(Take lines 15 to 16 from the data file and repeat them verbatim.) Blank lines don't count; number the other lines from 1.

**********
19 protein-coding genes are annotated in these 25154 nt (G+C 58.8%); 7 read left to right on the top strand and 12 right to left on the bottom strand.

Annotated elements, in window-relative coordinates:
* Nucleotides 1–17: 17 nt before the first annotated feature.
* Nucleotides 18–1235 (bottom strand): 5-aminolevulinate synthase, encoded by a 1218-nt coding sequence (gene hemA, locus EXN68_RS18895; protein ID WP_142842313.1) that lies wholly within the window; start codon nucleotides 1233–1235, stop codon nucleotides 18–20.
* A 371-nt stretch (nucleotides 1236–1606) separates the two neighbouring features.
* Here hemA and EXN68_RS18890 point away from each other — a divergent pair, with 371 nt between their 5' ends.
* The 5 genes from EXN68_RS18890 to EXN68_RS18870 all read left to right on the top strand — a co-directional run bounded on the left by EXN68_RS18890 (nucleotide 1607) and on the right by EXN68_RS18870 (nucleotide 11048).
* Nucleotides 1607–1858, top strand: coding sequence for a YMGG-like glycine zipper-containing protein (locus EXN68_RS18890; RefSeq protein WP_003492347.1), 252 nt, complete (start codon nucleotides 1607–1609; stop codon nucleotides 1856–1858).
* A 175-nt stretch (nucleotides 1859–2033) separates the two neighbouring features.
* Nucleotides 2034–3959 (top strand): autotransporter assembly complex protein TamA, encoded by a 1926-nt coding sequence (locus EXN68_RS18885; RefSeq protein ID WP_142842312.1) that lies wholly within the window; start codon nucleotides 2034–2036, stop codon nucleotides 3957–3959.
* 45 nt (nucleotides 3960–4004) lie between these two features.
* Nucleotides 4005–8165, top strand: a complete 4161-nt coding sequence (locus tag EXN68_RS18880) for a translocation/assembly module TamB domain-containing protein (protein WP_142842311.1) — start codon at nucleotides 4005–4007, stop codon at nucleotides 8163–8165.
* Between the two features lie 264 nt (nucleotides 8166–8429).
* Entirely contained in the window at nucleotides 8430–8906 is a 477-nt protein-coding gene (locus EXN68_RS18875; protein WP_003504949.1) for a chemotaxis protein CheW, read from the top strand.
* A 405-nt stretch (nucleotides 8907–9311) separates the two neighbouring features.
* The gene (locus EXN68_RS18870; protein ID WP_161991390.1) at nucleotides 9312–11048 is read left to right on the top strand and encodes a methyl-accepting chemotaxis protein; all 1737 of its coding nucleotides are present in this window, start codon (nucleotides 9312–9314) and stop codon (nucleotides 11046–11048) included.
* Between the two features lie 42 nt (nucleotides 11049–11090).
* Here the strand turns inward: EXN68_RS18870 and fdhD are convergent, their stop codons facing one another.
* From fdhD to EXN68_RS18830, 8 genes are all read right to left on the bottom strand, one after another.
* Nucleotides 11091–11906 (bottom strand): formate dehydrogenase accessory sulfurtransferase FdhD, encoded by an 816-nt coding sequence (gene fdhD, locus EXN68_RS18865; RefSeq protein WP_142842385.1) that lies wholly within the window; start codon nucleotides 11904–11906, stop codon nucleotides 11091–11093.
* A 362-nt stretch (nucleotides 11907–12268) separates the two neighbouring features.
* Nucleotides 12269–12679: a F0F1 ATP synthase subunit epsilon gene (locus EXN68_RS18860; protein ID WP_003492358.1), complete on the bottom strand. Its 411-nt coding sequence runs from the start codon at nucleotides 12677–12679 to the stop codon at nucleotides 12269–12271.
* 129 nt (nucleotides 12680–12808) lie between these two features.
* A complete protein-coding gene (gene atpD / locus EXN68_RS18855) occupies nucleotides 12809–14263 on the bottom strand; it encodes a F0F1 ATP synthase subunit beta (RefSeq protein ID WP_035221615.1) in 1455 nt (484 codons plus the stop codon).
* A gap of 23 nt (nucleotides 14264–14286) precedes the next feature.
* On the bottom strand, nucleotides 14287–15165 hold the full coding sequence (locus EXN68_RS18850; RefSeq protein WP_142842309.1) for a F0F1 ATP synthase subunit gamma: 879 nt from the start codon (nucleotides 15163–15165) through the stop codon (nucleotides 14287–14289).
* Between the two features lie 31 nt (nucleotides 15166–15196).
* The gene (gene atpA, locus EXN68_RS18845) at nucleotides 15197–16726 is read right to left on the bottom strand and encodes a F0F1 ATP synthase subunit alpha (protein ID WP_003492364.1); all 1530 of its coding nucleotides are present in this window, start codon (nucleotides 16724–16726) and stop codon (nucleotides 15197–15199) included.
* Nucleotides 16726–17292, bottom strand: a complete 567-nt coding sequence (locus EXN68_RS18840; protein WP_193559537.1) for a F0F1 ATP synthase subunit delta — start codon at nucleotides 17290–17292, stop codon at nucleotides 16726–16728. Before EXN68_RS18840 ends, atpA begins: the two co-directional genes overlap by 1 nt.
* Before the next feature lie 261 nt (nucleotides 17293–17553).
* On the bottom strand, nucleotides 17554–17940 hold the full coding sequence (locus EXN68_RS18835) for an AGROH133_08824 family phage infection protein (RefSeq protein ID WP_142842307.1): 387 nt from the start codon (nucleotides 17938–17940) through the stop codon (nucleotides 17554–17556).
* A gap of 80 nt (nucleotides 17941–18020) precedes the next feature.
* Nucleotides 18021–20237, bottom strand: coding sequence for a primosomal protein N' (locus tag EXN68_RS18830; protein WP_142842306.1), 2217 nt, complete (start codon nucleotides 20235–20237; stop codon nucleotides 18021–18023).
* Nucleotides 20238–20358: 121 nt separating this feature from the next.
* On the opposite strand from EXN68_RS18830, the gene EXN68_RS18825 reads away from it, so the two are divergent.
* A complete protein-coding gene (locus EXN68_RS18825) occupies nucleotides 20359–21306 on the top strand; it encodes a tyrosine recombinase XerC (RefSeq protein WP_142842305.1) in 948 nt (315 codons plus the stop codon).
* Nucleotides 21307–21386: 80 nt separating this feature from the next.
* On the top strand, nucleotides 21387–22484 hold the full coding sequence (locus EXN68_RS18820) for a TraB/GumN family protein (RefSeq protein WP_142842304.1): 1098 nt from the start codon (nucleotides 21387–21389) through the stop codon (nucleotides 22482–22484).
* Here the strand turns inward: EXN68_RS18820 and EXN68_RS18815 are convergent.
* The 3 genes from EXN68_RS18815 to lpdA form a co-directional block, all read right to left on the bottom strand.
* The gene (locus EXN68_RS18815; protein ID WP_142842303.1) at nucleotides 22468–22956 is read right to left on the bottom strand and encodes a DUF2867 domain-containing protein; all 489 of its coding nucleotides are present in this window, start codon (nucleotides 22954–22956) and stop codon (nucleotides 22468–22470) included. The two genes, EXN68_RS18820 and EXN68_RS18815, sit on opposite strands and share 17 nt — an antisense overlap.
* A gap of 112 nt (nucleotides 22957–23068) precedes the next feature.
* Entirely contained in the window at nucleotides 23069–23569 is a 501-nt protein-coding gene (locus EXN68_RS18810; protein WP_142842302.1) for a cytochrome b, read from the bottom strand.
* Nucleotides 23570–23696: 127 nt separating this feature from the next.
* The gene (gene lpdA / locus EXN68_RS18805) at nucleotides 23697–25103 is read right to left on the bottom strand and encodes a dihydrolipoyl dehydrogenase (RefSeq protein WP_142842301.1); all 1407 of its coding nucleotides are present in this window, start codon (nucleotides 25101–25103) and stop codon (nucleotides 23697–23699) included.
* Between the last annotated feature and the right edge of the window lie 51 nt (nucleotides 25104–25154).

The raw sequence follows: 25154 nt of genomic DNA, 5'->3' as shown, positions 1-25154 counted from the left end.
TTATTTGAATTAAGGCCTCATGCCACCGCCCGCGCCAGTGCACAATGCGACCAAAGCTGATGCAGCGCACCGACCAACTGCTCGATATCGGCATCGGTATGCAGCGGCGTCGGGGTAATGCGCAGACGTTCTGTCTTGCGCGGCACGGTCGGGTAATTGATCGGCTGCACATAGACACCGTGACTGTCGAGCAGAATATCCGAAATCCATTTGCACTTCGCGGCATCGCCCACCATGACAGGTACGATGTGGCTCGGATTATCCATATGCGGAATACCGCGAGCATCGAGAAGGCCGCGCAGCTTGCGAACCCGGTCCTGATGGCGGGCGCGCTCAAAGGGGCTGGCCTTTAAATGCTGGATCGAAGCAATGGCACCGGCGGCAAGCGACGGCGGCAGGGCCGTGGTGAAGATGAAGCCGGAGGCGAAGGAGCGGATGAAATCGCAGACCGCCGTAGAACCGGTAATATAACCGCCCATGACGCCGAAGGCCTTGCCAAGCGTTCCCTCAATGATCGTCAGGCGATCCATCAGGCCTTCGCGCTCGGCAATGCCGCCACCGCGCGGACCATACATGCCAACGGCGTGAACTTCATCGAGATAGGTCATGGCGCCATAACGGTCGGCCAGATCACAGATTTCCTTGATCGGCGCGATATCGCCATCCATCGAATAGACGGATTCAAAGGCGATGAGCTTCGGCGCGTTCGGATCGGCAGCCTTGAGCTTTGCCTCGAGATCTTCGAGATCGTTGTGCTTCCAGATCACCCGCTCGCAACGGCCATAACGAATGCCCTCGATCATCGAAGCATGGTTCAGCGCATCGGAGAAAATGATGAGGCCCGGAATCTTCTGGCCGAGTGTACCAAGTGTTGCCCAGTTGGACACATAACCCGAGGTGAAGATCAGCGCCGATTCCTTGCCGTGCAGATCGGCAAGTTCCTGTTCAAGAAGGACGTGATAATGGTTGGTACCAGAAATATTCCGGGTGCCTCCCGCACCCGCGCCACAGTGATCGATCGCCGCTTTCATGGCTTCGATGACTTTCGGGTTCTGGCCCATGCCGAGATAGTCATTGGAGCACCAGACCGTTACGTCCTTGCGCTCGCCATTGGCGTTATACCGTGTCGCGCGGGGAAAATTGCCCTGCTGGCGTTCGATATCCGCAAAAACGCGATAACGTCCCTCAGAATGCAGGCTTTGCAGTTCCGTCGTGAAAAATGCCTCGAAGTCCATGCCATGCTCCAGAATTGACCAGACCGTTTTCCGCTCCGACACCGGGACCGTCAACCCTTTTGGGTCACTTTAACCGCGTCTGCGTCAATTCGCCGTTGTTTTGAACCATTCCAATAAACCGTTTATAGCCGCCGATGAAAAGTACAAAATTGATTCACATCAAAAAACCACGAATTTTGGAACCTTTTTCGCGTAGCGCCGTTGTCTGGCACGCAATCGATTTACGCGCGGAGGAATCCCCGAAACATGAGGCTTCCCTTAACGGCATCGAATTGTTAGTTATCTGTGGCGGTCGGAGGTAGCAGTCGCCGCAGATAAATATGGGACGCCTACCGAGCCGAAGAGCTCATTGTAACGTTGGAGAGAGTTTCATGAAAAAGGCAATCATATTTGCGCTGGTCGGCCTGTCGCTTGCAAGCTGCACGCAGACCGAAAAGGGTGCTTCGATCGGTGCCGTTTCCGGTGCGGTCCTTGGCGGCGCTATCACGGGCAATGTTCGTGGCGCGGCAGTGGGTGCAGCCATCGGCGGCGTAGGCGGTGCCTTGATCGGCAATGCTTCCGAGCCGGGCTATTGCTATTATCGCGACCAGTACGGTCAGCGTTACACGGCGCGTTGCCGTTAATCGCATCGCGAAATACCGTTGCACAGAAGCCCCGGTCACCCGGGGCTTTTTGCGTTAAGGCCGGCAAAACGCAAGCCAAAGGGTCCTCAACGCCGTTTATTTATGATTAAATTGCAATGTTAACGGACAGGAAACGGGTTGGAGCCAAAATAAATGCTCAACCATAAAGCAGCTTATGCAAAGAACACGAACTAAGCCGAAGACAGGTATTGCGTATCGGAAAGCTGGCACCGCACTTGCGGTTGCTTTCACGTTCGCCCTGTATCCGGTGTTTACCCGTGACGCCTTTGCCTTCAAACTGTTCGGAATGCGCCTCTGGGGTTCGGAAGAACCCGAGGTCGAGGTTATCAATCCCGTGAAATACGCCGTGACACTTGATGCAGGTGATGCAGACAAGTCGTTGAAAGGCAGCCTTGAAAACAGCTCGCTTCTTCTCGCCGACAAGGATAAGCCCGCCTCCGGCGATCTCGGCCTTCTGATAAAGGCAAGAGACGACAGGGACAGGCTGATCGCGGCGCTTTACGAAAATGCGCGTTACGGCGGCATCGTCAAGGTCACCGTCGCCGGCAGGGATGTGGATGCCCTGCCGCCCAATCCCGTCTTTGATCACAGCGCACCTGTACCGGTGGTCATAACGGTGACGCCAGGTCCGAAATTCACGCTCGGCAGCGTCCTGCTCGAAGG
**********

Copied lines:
* A 405-nt stretch (nucleotides 8907–9311) separates the two neighbouring features.
* The gene (locus EXN68_RS18870; protein ID WP_161991390.1) at nucleotides 9312–11048 is read left to right on the top strand and encodes a methyl-accepting chemotaxis protein; all 1737 of its coding nucleotides are present in this window, start codon (nucleotides 9312–9314) and stop codon (nucleotides 11046–11048) included.